Tim made history in 2015 as the first British astronaut to visit the International Space Station, where he spent six months living and working in space.
And now fans in the West Midlands can take orbit with Tim, as he shares the secrets and science of how and why humans journey into space.
My Journey To Space gives audiences a fascinating insight into life as an astronaut, complete with breath-taking photographs and never-before-seen footage.
Tim Peake joined the European Space Agency in 2009, after an 18-year career in the Army. In December 2015, he became the first British astronaut to visit the International Space Station and to conduct a spacewalk while orbiting Earth.
He's thrilled to be able to share his experiences with fans during his theatre tour. "It’s been brilliant actually. We started in October 2021, so for a lot of people it was their first time getting out and about since lockdown, and then we did more dates in March 2022. We were pretty much sold out everywhere – which was fantastic.
"I’ve done lots of speaking since joining the ESA, in schools and colleges and in corporate environments, but this was my first time doing something like this and it’s quite a different experience. This is a ‘show’, being on stage for 90 minutes and that means a lot of material… And it was packed with stuff. I had to get into a different mindset to give the audience a truly immersive experience of what it’s like to be in space.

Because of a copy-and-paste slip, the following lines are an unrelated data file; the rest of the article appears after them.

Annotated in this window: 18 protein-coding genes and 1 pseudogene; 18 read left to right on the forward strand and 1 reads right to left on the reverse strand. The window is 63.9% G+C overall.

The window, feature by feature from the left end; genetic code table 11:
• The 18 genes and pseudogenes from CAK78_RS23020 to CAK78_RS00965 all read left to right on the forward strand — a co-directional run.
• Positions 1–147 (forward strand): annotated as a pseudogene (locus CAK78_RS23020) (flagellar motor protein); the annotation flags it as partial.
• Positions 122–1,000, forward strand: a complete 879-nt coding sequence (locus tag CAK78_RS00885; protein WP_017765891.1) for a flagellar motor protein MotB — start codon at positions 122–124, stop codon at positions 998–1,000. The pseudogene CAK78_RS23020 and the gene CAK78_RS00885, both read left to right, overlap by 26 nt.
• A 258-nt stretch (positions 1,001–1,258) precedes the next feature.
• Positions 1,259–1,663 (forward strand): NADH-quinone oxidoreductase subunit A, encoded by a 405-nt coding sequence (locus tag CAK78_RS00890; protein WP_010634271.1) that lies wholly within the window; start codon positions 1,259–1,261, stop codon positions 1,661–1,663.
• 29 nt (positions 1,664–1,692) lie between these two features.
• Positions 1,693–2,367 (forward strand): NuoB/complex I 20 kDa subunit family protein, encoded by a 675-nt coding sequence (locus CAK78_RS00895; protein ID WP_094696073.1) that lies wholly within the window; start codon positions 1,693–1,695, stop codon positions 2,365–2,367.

"I was very conscious that people had taken the time and effort to come and see me for an evening. For some it might have been a special birthday or Christmas gift. That was very humbling and an honour, so I wanted to give the audience a show to remember."
Tim's show focuses on his journey to space and allows him to embellish on some of the stories in his book, Limitless. "It takes you through how I got to be where I am, doing what I do, and what it takes to become an astronaut. I’ve enjoyed an incredible journey – from military test flying and combat mission to living in caves and training for days underwater.
"The show aims to answer all your questions about living and working in space. There’s a very beautiful section which takes the audience on an orbit round earth, looking down on the planet and then a high-adrenaline insight into spacewalking.
"It’s the closest we can get to actually taking people into space.